My teacher and friend Rabbi Dan Shevitz emailed me with a drash on my drash and I liked it so much that it seemed worth sharing, especially as we’re now only hours away from Yom K. So in the name of the RaDiSH I offer you this:
“The YK ritual involves two kinds of purgation: catharsis (the God goat/Isaac) and separation (the Azazel goat/Ishmael). These come from two basic human reactions to dirt: clean it, and throw it out. Â The Akeidah teaches us, among many other things, Â reversal: the value of surprise in serving God.Â We thought that purification required death: now we are taught that it requires life. The exile of Ishmael and the goat for Azazel teach us that this path ultimately doesn’t work.Â Ishmael always comes back.Â There is no such place as “out”ï¿½ and what was once “wilderness”ï¿½ soon will be your back yard.Â All you’ve got in an angry goat.”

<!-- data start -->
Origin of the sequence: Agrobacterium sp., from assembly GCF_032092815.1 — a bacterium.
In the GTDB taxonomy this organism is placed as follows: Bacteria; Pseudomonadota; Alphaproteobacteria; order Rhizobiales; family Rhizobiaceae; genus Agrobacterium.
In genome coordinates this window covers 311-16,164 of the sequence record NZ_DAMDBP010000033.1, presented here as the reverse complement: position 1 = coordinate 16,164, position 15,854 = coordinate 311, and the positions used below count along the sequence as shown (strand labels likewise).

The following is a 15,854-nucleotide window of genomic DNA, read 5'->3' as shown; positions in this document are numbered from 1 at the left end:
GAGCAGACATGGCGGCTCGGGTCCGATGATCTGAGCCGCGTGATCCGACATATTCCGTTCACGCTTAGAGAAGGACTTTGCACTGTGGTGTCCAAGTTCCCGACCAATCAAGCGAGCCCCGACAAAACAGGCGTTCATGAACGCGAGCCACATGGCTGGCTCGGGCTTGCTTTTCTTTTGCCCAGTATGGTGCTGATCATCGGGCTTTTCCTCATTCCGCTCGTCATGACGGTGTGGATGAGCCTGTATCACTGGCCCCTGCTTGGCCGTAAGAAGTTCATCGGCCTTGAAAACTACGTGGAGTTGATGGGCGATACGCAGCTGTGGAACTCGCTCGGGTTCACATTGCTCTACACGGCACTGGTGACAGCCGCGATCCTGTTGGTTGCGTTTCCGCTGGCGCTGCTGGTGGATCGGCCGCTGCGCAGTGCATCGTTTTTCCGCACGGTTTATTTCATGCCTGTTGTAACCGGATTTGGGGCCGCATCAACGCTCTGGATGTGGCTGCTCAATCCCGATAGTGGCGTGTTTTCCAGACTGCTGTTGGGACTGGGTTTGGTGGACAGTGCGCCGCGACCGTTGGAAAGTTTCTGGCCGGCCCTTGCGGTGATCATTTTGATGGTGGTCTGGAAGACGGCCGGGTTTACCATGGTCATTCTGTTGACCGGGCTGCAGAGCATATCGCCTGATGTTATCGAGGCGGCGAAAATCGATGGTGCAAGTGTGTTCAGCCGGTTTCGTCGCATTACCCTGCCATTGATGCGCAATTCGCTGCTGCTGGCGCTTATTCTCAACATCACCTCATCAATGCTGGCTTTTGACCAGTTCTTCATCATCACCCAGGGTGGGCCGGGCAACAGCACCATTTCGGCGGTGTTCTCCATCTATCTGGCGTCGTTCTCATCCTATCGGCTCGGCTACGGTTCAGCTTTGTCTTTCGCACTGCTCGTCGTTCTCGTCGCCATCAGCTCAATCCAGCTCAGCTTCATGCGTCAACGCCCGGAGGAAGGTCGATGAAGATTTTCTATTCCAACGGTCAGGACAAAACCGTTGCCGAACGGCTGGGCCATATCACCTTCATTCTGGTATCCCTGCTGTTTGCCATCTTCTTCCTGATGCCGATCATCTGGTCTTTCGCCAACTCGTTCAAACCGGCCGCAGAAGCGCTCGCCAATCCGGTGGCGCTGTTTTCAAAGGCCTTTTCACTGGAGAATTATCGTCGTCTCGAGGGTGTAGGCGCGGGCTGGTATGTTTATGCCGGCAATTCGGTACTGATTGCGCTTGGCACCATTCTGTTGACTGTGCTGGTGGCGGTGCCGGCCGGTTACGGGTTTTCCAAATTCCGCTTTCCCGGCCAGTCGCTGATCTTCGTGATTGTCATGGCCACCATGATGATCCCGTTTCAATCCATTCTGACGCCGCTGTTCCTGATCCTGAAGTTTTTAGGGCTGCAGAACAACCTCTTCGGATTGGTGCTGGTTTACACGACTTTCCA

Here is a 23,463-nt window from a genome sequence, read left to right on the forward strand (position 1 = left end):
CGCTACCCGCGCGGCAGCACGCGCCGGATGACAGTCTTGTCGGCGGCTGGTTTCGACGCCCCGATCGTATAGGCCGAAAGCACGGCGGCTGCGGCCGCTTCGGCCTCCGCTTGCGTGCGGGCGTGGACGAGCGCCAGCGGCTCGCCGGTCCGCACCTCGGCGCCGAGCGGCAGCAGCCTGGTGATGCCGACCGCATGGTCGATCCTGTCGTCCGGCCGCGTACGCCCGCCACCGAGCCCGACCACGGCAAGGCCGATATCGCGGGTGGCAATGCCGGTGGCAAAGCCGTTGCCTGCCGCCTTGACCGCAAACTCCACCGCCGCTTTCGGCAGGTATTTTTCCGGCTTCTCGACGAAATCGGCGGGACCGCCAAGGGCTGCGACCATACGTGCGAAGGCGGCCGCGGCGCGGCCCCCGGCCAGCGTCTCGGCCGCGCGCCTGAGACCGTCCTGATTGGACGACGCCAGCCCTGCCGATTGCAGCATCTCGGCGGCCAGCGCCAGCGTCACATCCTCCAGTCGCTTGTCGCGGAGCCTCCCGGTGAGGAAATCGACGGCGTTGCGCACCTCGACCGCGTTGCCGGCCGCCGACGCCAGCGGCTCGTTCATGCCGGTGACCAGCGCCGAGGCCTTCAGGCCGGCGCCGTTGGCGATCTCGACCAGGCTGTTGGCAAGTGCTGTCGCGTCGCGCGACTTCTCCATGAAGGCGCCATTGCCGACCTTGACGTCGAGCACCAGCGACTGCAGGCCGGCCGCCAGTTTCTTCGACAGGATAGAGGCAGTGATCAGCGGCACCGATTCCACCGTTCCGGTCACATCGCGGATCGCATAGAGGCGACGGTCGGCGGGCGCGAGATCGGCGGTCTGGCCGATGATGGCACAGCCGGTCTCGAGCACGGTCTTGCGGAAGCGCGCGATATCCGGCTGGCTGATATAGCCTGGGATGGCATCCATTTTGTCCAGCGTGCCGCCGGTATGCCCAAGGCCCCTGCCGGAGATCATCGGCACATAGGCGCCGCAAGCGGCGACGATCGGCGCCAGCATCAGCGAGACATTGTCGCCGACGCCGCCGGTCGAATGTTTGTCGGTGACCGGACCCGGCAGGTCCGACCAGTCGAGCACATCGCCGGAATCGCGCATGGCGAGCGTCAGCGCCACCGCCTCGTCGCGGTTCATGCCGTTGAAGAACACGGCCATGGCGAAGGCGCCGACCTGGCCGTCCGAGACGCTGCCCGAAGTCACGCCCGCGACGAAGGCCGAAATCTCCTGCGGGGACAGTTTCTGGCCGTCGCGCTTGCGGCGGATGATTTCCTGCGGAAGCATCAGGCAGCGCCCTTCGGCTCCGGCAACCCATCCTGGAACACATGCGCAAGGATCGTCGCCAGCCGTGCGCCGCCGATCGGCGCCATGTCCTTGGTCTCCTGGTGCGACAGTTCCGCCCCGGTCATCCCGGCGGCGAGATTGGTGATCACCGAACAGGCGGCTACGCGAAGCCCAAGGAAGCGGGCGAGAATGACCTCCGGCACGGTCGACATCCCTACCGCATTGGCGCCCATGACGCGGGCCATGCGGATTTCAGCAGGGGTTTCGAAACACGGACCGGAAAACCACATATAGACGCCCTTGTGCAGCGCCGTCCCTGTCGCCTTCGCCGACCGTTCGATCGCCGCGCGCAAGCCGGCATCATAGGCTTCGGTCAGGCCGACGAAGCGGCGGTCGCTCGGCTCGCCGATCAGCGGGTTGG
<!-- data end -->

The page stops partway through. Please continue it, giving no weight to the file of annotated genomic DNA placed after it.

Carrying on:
And there you have it, people. G’mar tov.
But how does this fit in to the later versions of the â€˜Azazeil ritual, when, since there was no longer any sufficiently close truly Wild space left (ancient suburban sprawl?) they had to resort to throwing the goat off the cliff, to make sure (quite gorily) that it wouldn’t come back?
-Steg (dos iz nit der Å¡teg)
Well, I guess we assume that the later accomodations didn’t reflect the ideal as described in the Torah. And anyway, in what sense does the goat not return? Physical, right? I think about Rambam’s assertion that the only way to make perfect tshuvah is to return to the exact same situation as the original misdeed and to choose a different path. How, then, does one know that one will return to a situation just like the first one? Because, if you haven’t really fully resolved the issue, you will find a way to return to that situation, again and again, until you have. So too wtih the goat–kill him off a thousand different ways, and he’ll still somehow show up again.
BTW, what language is in your sig? And what does it mean? (I have a guess, but guesses aren’t always the best way to translate. 😉